The rise and fall of Silent Sam
UNC interim Chancellor Kevin Guskiewicz on Monday named the members of a new commission to look at campus policing and said the university has hired an outside consultant to review incidents of the past several months, most of them involving Silent Sam.
Immediately, some students and faculty questioned how effective the Campus Safety Commission and consultant would be, and how much input other students and faculty would get in their work.
In announcing the commission members, Guskiewicz said he had met with different campus groups over the past several weeks and had heard from them ways to improve “equity and inclusion on campus, while working to eradicate racism, extremism and all forms of hate.”
The commission will include faculty members and students, a minister, a former Chapel Hill police chief and others.
Lindsay Ayling, a graduate student in history and an organizer of campus protests against Silent Sam and its supporters, said the commission only gives the appearance of the school taking action.
“But it’s just a public relations move,” she said, because it doesn’t include protest organizers. She also said she doesn’t trust that a former police officer can look objectively for problems within the UNC Police department.
Guskiewicz first announced plans for the commission in late March, two weeks after Lance Spivey, a cofounder of the Heirs to the Confederacy group brought a 9 mm handgun to campus.
Spivey and others were at UNC to demonstrate in favor of the reinstallation of Silent Sam, UNC’s dethroned Confederate monument.
It’s a felony to carry a firearm and a misdemeanor to carry a knife or other weapon onto any UNC campus. Campus officers asked Spivey and others in the group to leave without charging them.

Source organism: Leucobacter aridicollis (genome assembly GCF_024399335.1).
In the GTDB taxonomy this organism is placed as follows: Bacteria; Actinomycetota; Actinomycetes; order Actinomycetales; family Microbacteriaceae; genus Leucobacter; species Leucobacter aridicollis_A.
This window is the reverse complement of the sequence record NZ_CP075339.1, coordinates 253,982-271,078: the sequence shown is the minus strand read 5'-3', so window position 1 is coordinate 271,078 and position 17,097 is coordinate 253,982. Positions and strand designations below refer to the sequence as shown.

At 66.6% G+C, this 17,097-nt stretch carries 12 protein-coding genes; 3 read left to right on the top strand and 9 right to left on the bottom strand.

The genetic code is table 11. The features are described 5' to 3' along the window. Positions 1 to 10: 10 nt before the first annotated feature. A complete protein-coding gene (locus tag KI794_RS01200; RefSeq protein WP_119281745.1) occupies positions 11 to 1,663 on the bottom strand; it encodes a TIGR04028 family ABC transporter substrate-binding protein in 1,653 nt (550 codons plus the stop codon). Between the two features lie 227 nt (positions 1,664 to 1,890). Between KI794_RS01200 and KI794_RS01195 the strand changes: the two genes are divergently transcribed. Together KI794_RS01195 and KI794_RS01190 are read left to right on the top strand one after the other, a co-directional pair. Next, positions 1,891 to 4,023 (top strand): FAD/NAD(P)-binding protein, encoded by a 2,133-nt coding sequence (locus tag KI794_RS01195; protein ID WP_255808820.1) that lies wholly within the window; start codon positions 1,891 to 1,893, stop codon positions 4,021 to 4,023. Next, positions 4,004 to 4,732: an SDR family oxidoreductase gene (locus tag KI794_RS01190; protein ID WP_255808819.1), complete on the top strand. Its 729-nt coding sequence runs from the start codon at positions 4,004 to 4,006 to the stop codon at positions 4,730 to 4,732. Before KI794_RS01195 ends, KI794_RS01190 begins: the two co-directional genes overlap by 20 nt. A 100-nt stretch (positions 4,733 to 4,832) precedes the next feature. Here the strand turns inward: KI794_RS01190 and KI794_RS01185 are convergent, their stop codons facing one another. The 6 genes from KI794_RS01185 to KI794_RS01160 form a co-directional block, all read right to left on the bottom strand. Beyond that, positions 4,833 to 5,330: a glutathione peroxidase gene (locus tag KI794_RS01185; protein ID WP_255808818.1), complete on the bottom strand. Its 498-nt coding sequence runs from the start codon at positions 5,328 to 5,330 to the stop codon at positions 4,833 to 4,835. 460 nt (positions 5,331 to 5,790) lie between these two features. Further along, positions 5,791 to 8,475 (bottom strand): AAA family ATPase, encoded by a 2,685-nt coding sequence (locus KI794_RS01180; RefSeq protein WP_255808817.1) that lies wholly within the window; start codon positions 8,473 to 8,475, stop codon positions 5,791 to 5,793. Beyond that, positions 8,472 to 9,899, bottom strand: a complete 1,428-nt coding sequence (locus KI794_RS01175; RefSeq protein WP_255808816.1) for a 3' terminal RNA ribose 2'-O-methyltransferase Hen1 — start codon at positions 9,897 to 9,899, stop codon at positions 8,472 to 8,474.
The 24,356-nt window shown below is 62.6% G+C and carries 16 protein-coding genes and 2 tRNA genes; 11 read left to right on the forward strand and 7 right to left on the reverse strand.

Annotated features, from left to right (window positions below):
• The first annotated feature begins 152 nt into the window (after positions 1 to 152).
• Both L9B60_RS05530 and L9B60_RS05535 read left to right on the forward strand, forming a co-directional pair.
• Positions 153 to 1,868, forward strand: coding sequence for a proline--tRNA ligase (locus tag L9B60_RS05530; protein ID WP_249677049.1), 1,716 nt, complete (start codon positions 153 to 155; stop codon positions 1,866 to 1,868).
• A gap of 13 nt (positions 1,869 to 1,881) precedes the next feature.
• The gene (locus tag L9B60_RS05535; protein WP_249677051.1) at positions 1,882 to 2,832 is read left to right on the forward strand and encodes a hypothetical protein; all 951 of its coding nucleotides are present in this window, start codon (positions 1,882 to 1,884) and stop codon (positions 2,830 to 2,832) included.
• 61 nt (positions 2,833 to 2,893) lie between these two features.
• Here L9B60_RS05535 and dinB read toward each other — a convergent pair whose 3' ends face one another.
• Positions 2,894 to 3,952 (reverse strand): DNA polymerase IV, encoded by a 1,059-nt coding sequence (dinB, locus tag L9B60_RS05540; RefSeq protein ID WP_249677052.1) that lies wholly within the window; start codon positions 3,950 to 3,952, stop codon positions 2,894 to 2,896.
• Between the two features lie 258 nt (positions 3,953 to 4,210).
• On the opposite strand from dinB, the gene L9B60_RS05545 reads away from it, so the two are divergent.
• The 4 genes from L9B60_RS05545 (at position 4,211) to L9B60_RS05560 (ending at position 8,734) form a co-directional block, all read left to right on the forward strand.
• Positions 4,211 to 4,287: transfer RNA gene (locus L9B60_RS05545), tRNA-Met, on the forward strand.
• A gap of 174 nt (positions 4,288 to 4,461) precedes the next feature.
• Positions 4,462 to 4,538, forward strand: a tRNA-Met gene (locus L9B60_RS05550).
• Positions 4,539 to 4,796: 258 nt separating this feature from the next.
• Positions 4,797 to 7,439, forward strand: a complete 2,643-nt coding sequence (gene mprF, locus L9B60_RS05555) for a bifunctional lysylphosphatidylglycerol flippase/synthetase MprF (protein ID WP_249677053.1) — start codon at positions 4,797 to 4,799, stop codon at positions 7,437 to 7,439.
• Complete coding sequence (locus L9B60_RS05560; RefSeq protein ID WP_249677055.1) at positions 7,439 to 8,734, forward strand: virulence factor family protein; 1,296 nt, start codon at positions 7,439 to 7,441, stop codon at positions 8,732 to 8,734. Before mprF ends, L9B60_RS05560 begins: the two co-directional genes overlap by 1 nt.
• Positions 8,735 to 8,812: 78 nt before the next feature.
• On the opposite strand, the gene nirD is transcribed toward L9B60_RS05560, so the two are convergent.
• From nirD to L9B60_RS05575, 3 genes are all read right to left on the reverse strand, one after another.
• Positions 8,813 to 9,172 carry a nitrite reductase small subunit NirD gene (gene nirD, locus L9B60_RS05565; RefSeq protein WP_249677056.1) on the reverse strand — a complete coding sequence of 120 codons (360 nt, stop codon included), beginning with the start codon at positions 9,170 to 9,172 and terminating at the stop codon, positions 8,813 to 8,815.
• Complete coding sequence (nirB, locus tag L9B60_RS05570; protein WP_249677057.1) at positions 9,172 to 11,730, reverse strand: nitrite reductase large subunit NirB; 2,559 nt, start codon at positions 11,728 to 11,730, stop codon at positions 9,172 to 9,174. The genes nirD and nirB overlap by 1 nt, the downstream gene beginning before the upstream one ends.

The university said later that the officers were confused about whether Spivey was violating the law because he was on the right-of-way of a Chapel Hill town street that runs through UNC.
Spivey said he has since been ordered to stay off the UNC campus for no less than two years, or be charged with trespassing.
The incident, and others concerning the Confederate monument, its toppling by protesters last August and UNC’s ongoing discussions about what happens to it next, have generated a range of complaints about the campus police department.
The monument’s supporters have said UNC Police didn’t do enough to protect an object of historical significance from vandals. Its detractors have said UNC Police have been openly hostile to students who see the statue as a symbol of white supremacy and have been overly solicitous of “Confederates” when the two groups have clashed on campus.
Just before Guskiewicz’s announcement, Ayling and another student who has been involved in protests over Silent Sam gave a short presentation to a group of faculty and classmates on campus.
History graduate student Mark Porlides talked about his arrest during a protest last year, and showed a video clip of his arrest taken by an officer’s body camera. Porlides said officers said there was no video of his being tackled and handcuffed as he stood watching the protest, but that his attorney was able to subpoena the video, which he said showed their account of the incident was incorrect.
The charges were subsequently dismissed.
Ayling spoke about research she has done showing connections between some of the pro-monument activists and local and national white-supremacist groups.
Ayling said her research shows that white supremacists advocate using violence against anti-fascist and anti-racist groups, and that they work to convince police that the anti-racists are a threat.
Ayling said she has been the target of a number of death threats online. She was one of two people named in threatening language vandals scrawled on UNC’s Unsung Founders Memorial and an outdoor art exhibit on campus on the morning of March 31, she said. Two people UNC has said are members of the Heirs to the Confederacy group have been charged in the vandalism and ordered not to return to campus.
Also this month, anti-Semitic posters were left on tables and bookshelves in UNC’s Davis Library.
On April 12, Jeff McCracken, UNC’s police chief and director of public safety, announced he would be retiring July 1.